Brokenshire in stormy waters
Like the waters of Lough Foyle, relationships between the Irish and British governments have regularly ebbed and flowed through many difficult and complex decades.
The Dublin and London administrations have often found themselves veering between confrontation and conciliation, although the pattern for the last 20 years has been an overwhelmingly positive one.
Senior figures on both sides have taken the time to listen to other views and develop an understanding of the sensitivities and subtleties which are inevitably in place during all discussions.
The power-sharing Executive at Stormont is dominated by nationalist and unionist politicians who work together but obviously retain sharply diverging constitutional priorities.
Both traditions have usually been reassured by the way in which ministers from The Dail and Westminster have maintained a measured overview of the proceedings and generally provided a calming influence during periods of turbulence.
It therefore came as a considerable shock to the system when the Northern Ireland secretary of state Theresa Villiers aggressively departed from established conventions during the EU referendum earlier this year and even ended up canvassing in unionist districts with the DUP.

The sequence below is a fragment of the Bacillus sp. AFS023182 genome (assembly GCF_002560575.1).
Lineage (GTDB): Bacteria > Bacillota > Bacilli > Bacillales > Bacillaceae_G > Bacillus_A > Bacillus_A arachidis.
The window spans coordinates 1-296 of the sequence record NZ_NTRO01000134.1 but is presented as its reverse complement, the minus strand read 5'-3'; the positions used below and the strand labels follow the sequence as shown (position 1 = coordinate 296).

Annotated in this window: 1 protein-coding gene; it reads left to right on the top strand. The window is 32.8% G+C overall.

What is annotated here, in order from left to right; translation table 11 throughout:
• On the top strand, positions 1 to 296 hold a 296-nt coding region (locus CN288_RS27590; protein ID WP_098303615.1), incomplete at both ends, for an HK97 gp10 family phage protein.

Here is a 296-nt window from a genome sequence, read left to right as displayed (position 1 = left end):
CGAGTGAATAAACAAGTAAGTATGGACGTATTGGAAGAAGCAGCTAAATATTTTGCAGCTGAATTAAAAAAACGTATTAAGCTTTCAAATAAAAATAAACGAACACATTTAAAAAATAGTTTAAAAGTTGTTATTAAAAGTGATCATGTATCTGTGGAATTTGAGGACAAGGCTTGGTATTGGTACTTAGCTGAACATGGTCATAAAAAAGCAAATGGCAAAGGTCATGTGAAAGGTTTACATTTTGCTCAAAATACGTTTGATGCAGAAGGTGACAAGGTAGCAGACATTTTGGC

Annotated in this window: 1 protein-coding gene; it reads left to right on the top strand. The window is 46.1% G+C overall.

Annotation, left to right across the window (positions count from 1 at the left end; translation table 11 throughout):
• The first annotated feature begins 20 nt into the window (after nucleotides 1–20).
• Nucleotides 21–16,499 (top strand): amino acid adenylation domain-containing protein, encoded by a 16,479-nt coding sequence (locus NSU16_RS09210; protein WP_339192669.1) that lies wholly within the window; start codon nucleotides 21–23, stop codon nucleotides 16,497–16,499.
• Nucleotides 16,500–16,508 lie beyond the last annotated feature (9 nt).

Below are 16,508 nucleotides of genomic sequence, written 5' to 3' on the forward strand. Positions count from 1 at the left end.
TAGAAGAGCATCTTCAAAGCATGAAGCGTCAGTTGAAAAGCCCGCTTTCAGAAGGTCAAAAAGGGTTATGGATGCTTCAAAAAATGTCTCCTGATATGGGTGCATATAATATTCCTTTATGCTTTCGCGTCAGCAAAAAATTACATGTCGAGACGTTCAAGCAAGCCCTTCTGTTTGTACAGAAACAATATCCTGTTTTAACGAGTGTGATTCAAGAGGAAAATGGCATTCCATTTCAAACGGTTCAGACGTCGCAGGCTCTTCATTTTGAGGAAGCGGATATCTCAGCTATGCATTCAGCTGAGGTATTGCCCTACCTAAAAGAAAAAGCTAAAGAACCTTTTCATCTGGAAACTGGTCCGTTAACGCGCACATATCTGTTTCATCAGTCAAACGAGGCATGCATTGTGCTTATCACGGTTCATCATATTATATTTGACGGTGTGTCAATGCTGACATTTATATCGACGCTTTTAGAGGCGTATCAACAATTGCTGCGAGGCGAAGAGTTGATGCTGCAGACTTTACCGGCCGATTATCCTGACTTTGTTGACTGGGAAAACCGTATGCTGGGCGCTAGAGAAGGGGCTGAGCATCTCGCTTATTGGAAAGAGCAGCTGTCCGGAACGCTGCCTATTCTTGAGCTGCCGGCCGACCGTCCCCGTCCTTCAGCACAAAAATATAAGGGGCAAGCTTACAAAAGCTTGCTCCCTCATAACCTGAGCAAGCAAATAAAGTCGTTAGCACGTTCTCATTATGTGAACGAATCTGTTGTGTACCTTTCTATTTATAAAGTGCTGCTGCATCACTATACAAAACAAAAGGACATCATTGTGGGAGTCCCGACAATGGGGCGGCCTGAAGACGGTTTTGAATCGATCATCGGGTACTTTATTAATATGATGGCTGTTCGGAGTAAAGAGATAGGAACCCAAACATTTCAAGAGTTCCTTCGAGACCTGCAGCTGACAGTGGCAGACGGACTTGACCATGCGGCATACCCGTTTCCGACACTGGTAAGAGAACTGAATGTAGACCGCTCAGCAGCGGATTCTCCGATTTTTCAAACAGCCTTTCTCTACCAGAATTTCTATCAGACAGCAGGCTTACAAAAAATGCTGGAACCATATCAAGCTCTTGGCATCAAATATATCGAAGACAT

The disastrous Brexit campaign may have narrowly succeeded in Britain but was decisively rejected here in circumstances which would have left the position of Ms Villiers untenable if she had not been swiftly replaced by James Brokenshire.
Unfortunately, Mr Brokenshire, who has been handed a difficult portfolio and may well have an eye on DUP votes in an increasingly tightly balanced House of Commons, has so far appeared equally happy to alienate himself from mainstream nationalism on both sides of the border.
His dismissive approach to issues linked to the legacy of the Troubles has caused a widespread degree of concern which is well illustrated by the pertinent advertising initiative from the Pat Finucane Centre published in today's paper.
Mr Brokenshire's ill-judged intervention in the previously relaxed debate on Lough Foyle and potentially its Carlingford counterpart was at least equally alarming and crucially failed to acknowledge the key role of the relevant cross-border agency established under the 1998 Good Friday Agreement.
His curt response to a parliamentary question had to be publicly contradicted by the Irish foreign minister Charlie Flanagan and the episode caused entirely unnecessary tension at a stage when the focus should clearly have been on finding a consensus over the Brexit crisis rather than seeking out additional sources of conflict.
If the latest resident of Hillsborough Castle really believes that his jurisdiction extends all the way to the actual shores of counties Donegal and Louth, he may yet find the tides of history turning firmly against him.